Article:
He continued to repeat this mantra multiple times as people either stood there smiling or made a quick exit in the opposite direction. Since the people in the bar (the smiling ones) offered him a drink and patted him on the back, I figured that this was not an uncommon occurrence.  A few minutes later my son shows up to tell me that it was this guy’s birthday and that before he came into the restaurant, he had run into his shop minus the thong!

When my son finished work, we went to a different restaurant for dinner which also had free WiFi for customers and since I still had my computer, my son wanted to show me a couple of things on Facebook.  We ended up on my Facebook page where I had very little written on my wall so I decided to post a message saying, “Visiting my son in the French Alps and watching naked Frenchmen running around in the streets”.

Now I only have about 15 friends on Facebook who can see my messages but within minutes I had 7 or 8 responses to my posting in addition to several requests to become my friend!

In this tiny little example, I had learned firsthand the power and effectiveness of social networking and viral messaging on the internet. No wonder so many businesses are shifting their sales, marketing and collaboration focus to this medium.

It is no longer sufficient just to have a nice looking web site to promote your business or interact with your customers and prospects. Without an internet social networking presence  through Blogs, Forums, Twitter, YouTube, LinkedIn, Plaxo, Facebook and others, many businesses and institutions are simply missing out on marketing, sales, technical, cost savings, recruitment and collaboration (just to name a few) opportunities .

There is no other medium in the world today where information can be disseminated to so many people so quickly.

So get ready to see a lot more from InfoSol in the social networking arena in the coming weeks and months but that will not include video clips of naked Frenchmen running around in the Alps.

Related links: InfoBurst 2009 YouTube channel and 9 ways to use social networking for blog promotion

Europe Trip 2010: Day 4 Lyon – Ease of Use Combined with Security

As I checked out of my hotel in Paris, I had finally figured out how to use my high-tech, multi-functional room key. When I checked in, I was given a room card key with some writing on it that I did not pay attention to until I got to the door of my room and could not find anywhere to insert the card. After struggling for a minute, I finally looked at the card which had the words “wave at the door” written in multiple languages.  So I checked nobody was in the corridor and feeling very silly, I waved at the door with my left hand. Nothing happened.  I tried waving with my right hand and several variations of wave including the “Queen of England” wave which is quite slow and deliberate.

Then it dawned on me that I was supposed to wave the room key card at the door. This, of course, worked and a green light lit up and I was able to open the door. The room was pitch black inside and so I fumbled around for a light switch but to no avail.  However I did see a red glow on the wall on the right which was a square plate about the size of a regular light switch. I tried waving my room key at it but nothing happened. I felt around the plate and discovered it had a slot on top. I put my room key in the slot (I know, a stroke of genius especially after waving at the door with my hand!) and all the lights came on.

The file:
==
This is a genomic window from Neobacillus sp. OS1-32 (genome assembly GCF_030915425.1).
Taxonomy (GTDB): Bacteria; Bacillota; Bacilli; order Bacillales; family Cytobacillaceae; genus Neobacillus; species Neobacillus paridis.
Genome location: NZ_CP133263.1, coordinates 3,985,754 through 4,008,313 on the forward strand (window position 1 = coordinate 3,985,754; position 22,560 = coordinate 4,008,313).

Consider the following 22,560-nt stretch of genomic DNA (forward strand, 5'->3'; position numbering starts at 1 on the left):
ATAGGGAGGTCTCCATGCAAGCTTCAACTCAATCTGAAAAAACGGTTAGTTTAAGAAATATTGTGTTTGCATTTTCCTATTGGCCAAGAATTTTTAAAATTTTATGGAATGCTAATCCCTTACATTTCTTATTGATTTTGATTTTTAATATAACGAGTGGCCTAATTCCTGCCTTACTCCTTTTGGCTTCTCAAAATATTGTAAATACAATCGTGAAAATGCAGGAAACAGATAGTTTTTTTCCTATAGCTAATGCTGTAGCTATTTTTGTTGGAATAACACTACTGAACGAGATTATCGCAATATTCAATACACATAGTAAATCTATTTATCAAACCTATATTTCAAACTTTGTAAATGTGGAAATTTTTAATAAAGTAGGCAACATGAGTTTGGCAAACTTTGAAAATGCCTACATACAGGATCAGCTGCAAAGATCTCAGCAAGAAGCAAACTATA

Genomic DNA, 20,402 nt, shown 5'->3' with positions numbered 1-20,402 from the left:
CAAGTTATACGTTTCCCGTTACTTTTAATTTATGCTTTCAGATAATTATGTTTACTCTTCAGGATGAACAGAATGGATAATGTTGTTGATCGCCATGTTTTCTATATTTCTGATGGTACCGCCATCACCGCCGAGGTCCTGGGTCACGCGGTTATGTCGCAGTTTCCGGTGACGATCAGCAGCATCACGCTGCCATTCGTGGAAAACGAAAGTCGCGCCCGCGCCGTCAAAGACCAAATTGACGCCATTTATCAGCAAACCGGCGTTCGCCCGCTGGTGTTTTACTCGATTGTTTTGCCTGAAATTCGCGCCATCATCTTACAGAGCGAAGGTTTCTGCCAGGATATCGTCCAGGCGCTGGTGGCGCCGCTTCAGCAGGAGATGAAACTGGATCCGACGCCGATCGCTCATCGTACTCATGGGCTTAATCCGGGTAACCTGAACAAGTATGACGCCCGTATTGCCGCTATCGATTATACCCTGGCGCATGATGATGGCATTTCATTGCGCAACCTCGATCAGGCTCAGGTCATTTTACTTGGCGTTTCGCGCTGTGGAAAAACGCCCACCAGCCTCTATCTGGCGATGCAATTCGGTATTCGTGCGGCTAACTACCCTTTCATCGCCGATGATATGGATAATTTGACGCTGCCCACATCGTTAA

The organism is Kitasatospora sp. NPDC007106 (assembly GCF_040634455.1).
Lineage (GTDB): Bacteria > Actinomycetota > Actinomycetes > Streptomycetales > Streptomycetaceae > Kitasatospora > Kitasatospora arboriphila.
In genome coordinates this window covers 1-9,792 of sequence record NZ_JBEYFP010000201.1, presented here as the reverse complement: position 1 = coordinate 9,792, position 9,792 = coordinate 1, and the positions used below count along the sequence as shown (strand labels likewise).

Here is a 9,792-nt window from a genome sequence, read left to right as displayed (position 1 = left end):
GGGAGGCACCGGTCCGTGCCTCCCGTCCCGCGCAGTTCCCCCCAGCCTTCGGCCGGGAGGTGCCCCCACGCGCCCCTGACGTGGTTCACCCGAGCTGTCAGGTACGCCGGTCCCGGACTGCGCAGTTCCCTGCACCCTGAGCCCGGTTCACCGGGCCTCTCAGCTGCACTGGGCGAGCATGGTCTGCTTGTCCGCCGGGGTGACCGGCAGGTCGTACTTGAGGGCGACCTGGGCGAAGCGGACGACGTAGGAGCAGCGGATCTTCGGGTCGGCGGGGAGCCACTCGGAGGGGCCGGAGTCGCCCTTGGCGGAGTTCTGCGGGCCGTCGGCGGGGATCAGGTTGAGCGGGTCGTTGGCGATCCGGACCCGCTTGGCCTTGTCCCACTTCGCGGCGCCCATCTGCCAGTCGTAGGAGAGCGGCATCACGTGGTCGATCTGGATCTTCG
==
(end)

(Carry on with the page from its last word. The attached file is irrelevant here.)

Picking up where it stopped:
Anyway, I had to laugh to myself as I left the hotel to take the train to Lyon at my first encounter with a wave room key. When I arrived at the train station, I had to validate my ticket by placing it in a machine which recorded and stamped it – no human ticket collectors.

I left the train in Lyon and headed straight for my appointment with a partner where I was treated to a demonstration (over lunch of course) of the newest version of 360View Plus. This is the neat security management tool for BusinessObjects XI that allows you to view and manage user and object security access. The tool has this really cool security matrix grid that allows you to modify access rights with a single click on the relevant cell. It can also produce these fantastic reports in Excel that show different security access for users and objects that are really useful for auditing purposes. Anyway, the product has new drag and drop features making it even easier to manage security settings as well as the ability to automatically schedule the security audit reports.

Although in most BusinessObjects environments a small number of people tend to manage security, it is still important to make the task easy and intuitive. 360View Plus allows that and, in addition, makes it just as easy for Help Desk staff to have the ability to reset access so that key BusinessObjects administrators do not have to be involved with these tasks. Best of all 360View Plus provides the capability to manage multiple BO instances (CMS’s) from a single interface enabling remote security management of different sites as well as comparing security rights between environments.

As I returned to the station to take a train to Grenoble, I needed to buy a ticket. I just walked up to a machine with a touch screen and selected my preferences and paid by credit card on the spot. Since the train I was taking left in 10 minutes, the machine pre-validated my ticket prior to issuing it and once again, I boarded without any human intervention.

The need for automated simple user interfaces combined with solid security is a clear differentiator in today’s fast moving world. France certainly appears to be one of the innovators here.

Of course, it may take a little time for us non-French to catch on but you will not see me waving at a door in a hotel ever again!